She recalls the most “heart-wrenching” story she has covered in almost 30 years of reporting – when she visited the local hospital where drug-dependent babies were being treated.

    “It not only shows how addiction affects not only the people using drugs, but their families and the most innocent members of our society.

    “As a mom of two who has held my babies, holding these babies when they were shaking and crying and could not be consoled -I’ll never forget It – it was more than your normal day doing journalism. That human connection I felt- this is just a terrible thing.”

    Laura says Kentucky has been so hard hit in terms of drug-dependent babies.

    “When I went to University Hospital’s neonatal [intensive care unit], I saw about half the babies there were born dependent on drugs – which was just shocking to me.

    “I get over days like that by really realising I am a human being and need to decompress and have some downtime to deal with my feelings. When these things are hurting me, I am hopeful that I am bringing some change to the situation – and that makes it worthwhile to show other people what is happening.”

    Over the years the stories Laura has reported on about the opioid epidemic have changed.

    When she first started reporting on “opioids” the newspaper felt it necessary to define the word for readers. No longer.

    The story has moved on – what started with over-prescribing for pain relief became a different problem when legislation was introduced to make it more difficult to get opioids – and consequently those who had become addicted turned to street heroin.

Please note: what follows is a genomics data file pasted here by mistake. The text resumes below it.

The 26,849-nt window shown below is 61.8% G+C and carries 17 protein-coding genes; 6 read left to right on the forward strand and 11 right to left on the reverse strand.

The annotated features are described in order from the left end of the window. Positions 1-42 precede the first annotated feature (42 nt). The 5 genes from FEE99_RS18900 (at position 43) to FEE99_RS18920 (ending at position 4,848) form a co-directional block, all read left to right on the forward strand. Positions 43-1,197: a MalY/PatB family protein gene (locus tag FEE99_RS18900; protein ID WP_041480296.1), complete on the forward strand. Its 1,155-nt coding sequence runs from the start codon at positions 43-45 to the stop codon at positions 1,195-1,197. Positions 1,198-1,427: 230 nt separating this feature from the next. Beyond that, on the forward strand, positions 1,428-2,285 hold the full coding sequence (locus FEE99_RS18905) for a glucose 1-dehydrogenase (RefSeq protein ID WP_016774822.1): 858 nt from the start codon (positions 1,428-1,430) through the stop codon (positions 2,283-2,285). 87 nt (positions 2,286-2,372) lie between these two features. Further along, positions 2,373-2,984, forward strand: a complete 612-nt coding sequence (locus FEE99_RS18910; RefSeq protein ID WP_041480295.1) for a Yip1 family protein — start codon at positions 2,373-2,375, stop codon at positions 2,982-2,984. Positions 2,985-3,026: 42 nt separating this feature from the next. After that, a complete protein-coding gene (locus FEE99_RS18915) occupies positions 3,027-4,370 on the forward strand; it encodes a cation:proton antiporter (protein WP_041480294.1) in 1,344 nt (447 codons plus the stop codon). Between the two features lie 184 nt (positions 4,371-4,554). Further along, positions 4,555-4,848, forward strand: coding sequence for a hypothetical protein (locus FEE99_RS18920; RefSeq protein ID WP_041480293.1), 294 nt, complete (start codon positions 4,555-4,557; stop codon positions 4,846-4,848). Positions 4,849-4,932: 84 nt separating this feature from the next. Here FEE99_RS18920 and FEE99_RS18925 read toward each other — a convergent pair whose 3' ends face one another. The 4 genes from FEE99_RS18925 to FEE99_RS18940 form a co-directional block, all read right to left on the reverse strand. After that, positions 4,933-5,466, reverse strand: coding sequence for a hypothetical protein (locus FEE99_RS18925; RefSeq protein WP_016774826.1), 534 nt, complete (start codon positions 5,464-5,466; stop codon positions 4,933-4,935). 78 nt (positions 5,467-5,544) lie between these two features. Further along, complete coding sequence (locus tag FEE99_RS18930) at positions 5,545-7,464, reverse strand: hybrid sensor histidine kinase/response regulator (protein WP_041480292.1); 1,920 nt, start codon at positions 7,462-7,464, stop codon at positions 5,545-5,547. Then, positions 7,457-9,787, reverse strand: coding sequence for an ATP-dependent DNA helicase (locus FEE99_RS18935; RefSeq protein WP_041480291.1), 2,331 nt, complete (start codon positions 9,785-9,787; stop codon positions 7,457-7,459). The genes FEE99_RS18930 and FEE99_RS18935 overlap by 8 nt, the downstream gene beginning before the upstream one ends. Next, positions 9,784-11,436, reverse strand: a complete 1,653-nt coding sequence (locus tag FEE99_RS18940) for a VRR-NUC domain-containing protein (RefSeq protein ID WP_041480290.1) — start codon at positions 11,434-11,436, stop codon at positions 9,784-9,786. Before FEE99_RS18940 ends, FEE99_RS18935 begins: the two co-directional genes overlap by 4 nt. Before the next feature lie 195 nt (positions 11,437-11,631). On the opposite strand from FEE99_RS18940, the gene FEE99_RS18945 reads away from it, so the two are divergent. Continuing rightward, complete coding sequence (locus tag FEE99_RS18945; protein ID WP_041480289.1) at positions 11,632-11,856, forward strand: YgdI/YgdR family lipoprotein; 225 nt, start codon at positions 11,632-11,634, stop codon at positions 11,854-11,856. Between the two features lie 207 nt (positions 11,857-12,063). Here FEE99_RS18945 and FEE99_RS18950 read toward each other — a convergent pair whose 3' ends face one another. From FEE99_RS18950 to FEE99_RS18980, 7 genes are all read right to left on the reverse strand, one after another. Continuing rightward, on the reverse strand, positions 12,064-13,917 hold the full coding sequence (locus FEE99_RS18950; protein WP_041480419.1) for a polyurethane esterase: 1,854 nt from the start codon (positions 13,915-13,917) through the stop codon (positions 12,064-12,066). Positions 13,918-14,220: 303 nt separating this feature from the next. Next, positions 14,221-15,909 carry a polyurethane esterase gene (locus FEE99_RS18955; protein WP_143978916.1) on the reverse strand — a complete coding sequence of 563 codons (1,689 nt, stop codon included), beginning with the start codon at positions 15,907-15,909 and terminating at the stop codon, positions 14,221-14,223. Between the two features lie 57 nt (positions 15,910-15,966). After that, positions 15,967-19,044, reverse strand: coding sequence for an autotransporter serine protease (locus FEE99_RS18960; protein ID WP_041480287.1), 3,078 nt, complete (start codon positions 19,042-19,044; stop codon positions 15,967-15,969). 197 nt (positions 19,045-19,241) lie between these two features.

Now the concern is deadly fentanyl.

    The Jefferson County Coroner, Barbara Weakly-Jones, explained how the overdose numbers have increased – from 218 deaths in 2015 to 323 in 2016, and reaching 424 deaths in 2017. By mid-September this year the total had reached 205.

    In 2016 12% of heroin overdoses included fentanyl or an analogue – in 2017 that number was 62%, and in 2018 to date, it’s 70%.

    As Barbara put it – “you don’t have any idea whether there is fentanyl in the heroin or not – until it is too late.”

    To put it into context, she compared the death toll from drugs with the number of homicide deaths – 58 in 2018.

    There are signs that the response to the epidemic in Louisville is having an impact – the overdose deaths may be stabilising, in part due to the efforts to make anti-overdose Narcan available to first responders, as well as family members and the public.

    A needle exchange has expanded its numbers, while recovery centres such as the Healing Place have increased their capacity. But for all the steps forward, the scale of the crisis can seem overwhelming.

    “Even when I feel like I did a good job on a story I always feel this problem is huge, its much bigger than me, bigger than this town. All the country is struggling with this problem,’ says Laura.

    Emily Walden says she is pleased that the state cases are progressing, but says the federal government is not doing enough.

    “From the first time, I was there in Washington, there was zero legislation and now there is lots of legislation being proposed. But we are not nearly hitting what we should. There were 72,000 people died last year, we need to step it up.

    I am just a mom. I want this fixed. I want people to stop dying and I don’t think that is too much to ask.”

    Find out more by listening to Everyday Americans: Opioids and the Next Generation, on BBC World Service